From the Morning Memo:

State Senate Republicans yesterday held the first of two consecutive joint hearings by the Committee on Crime Victims, Crime and Corrections and the Committee on Elections regarding the state Parole Board and the restoration of parolees’ voting rights by the governor.

Among other things, the GOP says it’s reviewing an executive order issued by the governor this past spring that granted voting rights to over 24,000 parolees, making them eligible to participate in this year’s election cycle.

The Republicans claim the decision was political, and yet another effort by the governor to circumvent the Legislature and curry favor with the left.

Committee on Crime Victims, Crime and Corrections Chair Pat Gallivan, a former Parole Board member and WNY Republican, said the hearings were called to examine the executive order, the process put in place to facilitate it, and address the concerns surrounding that process.

“The purpose of today is not to have a debate on whether or not certain individuals should have voting rights or not – that was not purpose of the hearing,” said Gallivan. “It is my contention, and I feel strongly about this, that the governor usurped the power of the Legislature, that the constitution was not intended to deal in a blanket fashion with tens of thousands of individuals. It was rather intended for individual injustice.”

Witnesses were invited to testify, and the list of appearances included former Parole Board member James Ferguson and law enforcement representatives such as Patrick Lynch, president of the NYC Police Benevolent Association.

Voting rights advocates say it was the Senate Republicans who were politically motivated in this instance, seeking to generate controversy among members of the conservative grassroots as they fight to main control of the majority in the November elections.

“We believe the state Parole Board is taking steps in the right direction by releasing more people, but they need to release more people,” says David George, a Community Organizer for the Release Aging People in Prison Campaign.

“We believe, really that these hearings are political purposes, and that the state Senate Republicans and their leadership are using these hearings to inspire a sense of fear that’s based in racism in their voters in battleground state Senate districts.”

Several Cuomo administration officials submitted written testimony in lieu of appearance, including the governor’s top attorney, Alphonso David. Cuomo spokesman Tyrone Stevens said:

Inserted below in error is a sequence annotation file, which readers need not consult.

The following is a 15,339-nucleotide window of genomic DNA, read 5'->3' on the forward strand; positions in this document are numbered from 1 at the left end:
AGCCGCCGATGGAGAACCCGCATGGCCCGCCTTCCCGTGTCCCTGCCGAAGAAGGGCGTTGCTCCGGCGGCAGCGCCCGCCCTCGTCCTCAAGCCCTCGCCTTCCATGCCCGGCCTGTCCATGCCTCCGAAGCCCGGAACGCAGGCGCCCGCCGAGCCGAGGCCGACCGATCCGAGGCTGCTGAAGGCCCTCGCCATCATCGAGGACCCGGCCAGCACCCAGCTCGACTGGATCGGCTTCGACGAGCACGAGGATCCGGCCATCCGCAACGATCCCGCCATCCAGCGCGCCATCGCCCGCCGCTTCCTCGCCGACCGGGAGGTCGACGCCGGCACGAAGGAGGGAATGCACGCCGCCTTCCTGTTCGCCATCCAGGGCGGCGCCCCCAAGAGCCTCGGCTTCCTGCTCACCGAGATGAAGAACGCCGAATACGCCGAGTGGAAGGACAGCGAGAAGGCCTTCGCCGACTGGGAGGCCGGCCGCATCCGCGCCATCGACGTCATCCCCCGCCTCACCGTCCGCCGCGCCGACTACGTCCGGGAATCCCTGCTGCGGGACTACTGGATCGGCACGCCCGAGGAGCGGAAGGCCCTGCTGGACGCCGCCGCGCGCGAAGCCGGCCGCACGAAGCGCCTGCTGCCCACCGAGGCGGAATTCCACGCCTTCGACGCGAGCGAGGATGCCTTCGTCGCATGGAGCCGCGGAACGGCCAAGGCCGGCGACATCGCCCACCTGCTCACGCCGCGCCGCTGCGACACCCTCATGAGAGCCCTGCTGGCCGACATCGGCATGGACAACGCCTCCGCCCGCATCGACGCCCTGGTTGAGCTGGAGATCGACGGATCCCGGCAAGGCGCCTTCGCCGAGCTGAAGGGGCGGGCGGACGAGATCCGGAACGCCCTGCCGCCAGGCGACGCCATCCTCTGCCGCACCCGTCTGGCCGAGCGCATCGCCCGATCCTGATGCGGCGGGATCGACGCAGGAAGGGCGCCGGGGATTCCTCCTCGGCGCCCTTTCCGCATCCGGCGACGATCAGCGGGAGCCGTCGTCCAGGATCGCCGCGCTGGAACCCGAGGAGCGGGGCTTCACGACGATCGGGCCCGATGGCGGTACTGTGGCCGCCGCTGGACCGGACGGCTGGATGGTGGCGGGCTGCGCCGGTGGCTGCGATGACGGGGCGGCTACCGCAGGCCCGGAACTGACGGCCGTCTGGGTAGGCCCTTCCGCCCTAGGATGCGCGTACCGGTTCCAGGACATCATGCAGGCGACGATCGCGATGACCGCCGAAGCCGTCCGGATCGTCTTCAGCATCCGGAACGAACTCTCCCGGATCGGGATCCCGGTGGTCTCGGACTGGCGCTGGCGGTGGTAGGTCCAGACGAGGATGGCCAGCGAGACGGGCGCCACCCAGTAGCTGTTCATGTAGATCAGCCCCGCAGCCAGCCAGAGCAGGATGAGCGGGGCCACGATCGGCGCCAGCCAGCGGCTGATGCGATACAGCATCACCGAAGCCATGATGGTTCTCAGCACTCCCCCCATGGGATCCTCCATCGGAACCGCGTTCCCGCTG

“Let’s be very clear: These hearings are nothing more than an election-year stunt by the Senate Republicans, and we’re not going to be their props.”

“As we’ve previously said, the Parole Board has made decisions that we’ve disagreed with, but as the Senate Republicans know full well, this is an independent board, every member of which the Republican Senate have confirmed.”

“If they really wanted to protect New Yorkers, they should dispense with the fear mongering and pass the Child Victims Act.”

Democratic Sen. Gustavo Rivera, of the Bronc, expressed a similar concern. He and his fellow Democrats all boycotted the hearing, and won’t be attending a second event that is planned for today on Long Island.

“While there may be legitimate concerns around our State’s current parole policies and the restoration of voting rights for New Yorkers on parole, the fact is that my Republican colleagues are rushing these hearings a mere four weeks before November’s general election in their attempt to score cheap political points and mobilize their base of voters,” River said in a statement.

“Furthermore, we cannot deny that one of the main goals of these hearings is to deepen the public’s distrust against incarcerated and formerly incarcerated individuals, even after they have paid their debt to society, and have been rehabilitated.”

Gallivan said all majority and minority members received individual notices directly to their offices regarding the hearings, and he had had correspondences “with at least two other offices.”

Gallivan was joined by several fellow Republicans, including: Sen. Fred Akshar, Chair of the Committee on Elections, Sen. Sue Serino, Sen. Joe Griffo, Sen. Jim Tedisco and Sen. Thomas O’Mara.

At the hearings’ conclusion, following an examination of testimonies and records gathered, a written record will be issued alongside recommendations, Gallivan said.